From facts about food to the lifestyle and the land, here are 45 things you probably didn’t know about Japan.


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Now that you’ve learned some interesting facts about Japan, is there anything you found shocking or surprising? Let us know in the comments below!


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Halloween in Japan

Get in the Spirit: Celebrate Halloween in Japan

Halloween in Japan

Have you ever wondered how other cultures celebrate your favorite haunted holiday? Here, Japanese teacher Taro T. explains how Japanese people get in the spirit and add their own twist to Halloween…

Japan may be far away from the United States where Halloween is widely celebrated, but wearing costumes has become a tradition in Japan. In the land of anime and video games, wearing costumes, or cosplay, has been a part of Japanese sub-culture for decades.

Despite the increased popularity of Halloween in Japan (ハロウィーン), in the past, dressing up in costume usually meant attending cosplay conventions. Tens of thousands of people attend such events every year. This part of Japanese culture has also become popular in Western countries. In fact, in 2014, over 33,000 people attended Otakon, a cosplay event in Baltimore, Maryland.

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Thanks to the cosplay culture, Halloween has become increasingly popular in Japan as young people continue to embrace American culture. Last year in the Shibuya District in Tokyo, throngs of people took to the streets to celebrate Halloween in Japan.

If you happen to be in Tokyo on Halloween, you’ll be impressed by the costumes and makeup. When I first experienced Halloween, in high school in the U.S., I remember seeing a kid dressed as Bob Marley. I was amazed by the work kids put into their costumes. In Japan, you’ll see the same type of elaborate, high-quality costumes.

The obsession with Halloween in Japan may also be due to Obon, a period in August in which Japanese people celebrate their ancestors’ spirits. It’s an annual Buddhist holiday where people visit their relatives and honor their ancestors.

A yurei is a karmic ghost that’s associated with Obon and Halloween in Japan. A yurei is terrifying, like something you would see in a horror movie.

On the other hand, an obake is a cute, anime-like ghost which is also associated with Obon and Halloween in Japan. For Japanese people, Halloween is a time to have fun and show off their costumes.

In addition, Halloween in Japan is very marketable. Businesses take advantage of the opportunity to sell candy, costumes, and Halloween-related goods. Growing up in Japan as a kid, I remember getting candies that came in a Jack-o’-lantern case. My mother put the case by the front door, and I would avoid passing that area at night because I was afraid of the Jack-o’-lantern.

Halloween may be a relatively new holiday in Japan, but Japanese people love to put their own twist on this American tradition. If you have a chance to visit Japan on Halloween, I’m sure you’ll have just as much fun as the locals.

Here are some Japanese vocabulary  words to help you get in the spirit… ハッピーハロウィン (happy Halloween)!


halloween in Japan


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Taro TPost Author: Taro T.
Taro T. teaches Japanese and ESL in Washington, D.C. He is a language acquisition specialist and mentors students from the United States, Thailand, Italy, Korea, Turkey, and El Salvador. Born and raised in Japan, Taro came to the United States when he was 16 to learn English and American culture. He gained fluency in both English and Spanish. Learn more about Taro here!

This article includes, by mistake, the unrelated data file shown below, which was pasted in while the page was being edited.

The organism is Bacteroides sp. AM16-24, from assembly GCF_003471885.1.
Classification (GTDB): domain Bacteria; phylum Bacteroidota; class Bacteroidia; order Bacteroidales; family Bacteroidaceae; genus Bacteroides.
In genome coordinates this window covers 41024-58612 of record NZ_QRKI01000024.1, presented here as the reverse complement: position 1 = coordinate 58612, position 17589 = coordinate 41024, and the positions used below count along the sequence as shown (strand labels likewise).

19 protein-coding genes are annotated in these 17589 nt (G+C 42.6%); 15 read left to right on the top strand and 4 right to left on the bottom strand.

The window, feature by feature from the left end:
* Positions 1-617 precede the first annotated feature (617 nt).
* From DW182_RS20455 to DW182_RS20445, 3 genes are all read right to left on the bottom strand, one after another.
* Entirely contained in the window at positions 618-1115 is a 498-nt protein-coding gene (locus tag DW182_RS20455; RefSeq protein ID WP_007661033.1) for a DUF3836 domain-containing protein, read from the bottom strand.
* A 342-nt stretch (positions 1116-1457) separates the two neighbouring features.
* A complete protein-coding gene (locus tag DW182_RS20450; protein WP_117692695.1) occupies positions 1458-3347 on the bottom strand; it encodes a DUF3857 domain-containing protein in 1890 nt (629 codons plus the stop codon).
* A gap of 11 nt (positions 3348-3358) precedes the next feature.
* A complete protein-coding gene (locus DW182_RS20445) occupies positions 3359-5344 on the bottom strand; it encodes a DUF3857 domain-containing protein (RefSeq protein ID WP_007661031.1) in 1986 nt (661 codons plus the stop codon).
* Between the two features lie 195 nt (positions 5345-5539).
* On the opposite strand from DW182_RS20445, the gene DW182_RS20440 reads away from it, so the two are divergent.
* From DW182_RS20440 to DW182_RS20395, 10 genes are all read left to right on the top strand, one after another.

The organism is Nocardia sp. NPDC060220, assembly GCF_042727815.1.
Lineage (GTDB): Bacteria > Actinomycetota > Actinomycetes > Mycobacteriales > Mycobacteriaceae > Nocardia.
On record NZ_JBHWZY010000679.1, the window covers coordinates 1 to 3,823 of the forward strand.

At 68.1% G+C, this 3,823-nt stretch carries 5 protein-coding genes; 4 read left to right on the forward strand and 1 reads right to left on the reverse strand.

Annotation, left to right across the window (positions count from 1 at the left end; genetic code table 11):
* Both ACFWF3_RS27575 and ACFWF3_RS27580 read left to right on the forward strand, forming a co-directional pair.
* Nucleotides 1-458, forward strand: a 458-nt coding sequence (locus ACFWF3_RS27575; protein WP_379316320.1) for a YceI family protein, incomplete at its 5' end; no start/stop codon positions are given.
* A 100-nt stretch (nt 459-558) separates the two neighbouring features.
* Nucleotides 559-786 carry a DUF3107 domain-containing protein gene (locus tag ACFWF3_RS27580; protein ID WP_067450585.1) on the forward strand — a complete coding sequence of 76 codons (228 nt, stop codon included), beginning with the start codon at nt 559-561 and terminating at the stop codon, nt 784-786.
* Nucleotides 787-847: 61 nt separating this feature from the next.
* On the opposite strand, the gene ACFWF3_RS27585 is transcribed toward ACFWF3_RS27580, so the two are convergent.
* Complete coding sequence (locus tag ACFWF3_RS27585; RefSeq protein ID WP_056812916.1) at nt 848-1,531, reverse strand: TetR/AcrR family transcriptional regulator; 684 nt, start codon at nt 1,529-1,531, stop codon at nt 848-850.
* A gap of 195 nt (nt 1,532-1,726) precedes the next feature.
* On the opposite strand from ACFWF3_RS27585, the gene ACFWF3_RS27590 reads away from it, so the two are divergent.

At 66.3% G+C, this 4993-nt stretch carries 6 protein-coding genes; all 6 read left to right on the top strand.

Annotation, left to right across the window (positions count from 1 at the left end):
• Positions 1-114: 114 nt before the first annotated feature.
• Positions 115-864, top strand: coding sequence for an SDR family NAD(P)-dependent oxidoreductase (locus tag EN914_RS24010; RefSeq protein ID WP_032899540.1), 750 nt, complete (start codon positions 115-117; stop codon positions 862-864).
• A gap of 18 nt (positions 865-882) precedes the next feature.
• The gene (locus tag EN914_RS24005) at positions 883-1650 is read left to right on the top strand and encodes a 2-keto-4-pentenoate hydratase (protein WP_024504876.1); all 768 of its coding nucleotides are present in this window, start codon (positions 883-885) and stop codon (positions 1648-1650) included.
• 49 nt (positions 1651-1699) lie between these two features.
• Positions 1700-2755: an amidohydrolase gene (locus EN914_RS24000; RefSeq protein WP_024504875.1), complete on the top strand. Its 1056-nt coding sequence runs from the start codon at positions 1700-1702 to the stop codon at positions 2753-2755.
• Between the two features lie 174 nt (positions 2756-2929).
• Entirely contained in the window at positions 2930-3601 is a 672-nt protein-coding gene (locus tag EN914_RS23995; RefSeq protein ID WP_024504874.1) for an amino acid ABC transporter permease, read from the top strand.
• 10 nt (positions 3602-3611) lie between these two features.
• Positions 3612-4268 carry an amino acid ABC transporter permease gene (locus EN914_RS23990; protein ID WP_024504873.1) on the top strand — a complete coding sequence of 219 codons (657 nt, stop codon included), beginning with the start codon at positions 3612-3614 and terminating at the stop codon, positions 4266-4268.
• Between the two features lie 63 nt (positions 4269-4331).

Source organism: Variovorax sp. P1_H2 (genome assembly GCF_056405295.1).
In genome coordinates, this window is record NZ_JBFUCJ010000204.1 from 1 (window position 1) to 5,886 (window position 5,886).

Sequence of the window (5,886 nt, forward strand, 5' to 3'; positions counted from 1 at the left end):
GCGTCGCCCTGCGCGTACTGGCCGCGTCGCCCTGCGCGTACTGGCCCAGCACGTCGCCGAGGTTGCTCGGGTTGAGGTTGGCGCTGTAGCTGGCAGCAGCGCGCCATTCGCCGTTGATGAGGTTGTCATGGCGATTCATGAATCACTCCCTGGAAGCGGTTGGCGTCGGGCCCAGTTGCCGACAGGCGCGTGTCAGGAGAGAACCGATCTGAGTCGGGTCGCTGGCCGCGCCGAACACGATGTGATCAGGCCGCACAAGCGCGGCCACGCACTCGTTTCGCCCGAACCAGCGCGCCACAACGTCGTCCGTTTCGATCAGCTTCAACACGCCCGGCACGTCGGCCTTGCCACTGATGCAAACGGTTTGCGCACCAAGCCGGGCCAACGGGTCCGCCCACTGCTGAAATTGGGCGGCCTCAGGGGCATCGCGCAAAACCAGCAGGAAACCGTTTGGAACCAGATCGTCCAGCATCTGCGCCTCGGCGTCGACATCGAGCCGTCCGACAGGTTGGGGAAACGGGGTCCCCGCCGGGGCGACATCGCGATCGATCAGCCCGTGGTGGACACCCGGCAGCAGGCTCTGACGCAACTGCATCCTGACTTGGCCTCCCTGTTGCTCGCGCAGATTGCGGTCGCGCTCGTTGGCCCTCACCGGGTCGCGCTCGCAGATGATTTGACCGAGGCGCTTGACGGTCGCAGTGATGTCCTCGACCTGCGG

Photo by Hideya HAMANO

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Japanese martial arts

The Ultimate Guide to Japanese Martial Arts

Japanese martial arts

There’s no better way to learn Japanese than exploring important aspects of the culture. Martial arts play a significant role in both Japanese history and Japanese culture.

So whether you’re taking Japanese lessons or you’re interested in learning martial arts, here is your guide to the most popular Japanese fighting styles.


Japanese martial arts

Photo by T toes

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Sumo is Japan’s national sport. The rules are simple: each rikishi (wrestler) tries to push his opponent out of the elevated, clay dohyo (ring).

A sumo match ends when a wrestler steps out of the ring, or touches the ground with anything other than the soles of his feet. Matches usually take just a few seconds, but can last up to a minute or longer.

Unlike American wrestling, there are no weight classes in sumo, so a smaller wrestler could find himself face to face with a much larger opponent.

There are six annual 15-day sumo tournaments in Japan. Higher-ranked wrestlers will compete in one match per day during the tournament. At the end of each tournament, the wrestlers receive an updated ranking based on their record. The ranking system consists of six classifications: Makuuchi (top division), Juryo (2nd division), Makushita (third division), Sandanme (4th division), Jonidan (fifth division), and Jonokuchi (6th division). Yokozuna (grand champion) is the highest level a sumo can achieve.

Sumo has roots in the Shinto religion, and some of the original rituals remain today, like purifying the ring with salt. Sumo wrestlers must live and train in a heya (sumo training stable) and adhere to strict rules that dictate when they sleep, what they eat, and how they dress.


Japanese martial arts

Photo courtesy judoinfo.com

Judo is a modern martial art and Olympic sport created by Jigoro Kano in 1882. Judo translates to “the gentle way,” and the sport is a combination of jujitsu and wrestling.

Judo does not involve punching, kicking, or striking. Instead, participants use throws to take an opponent to the ground.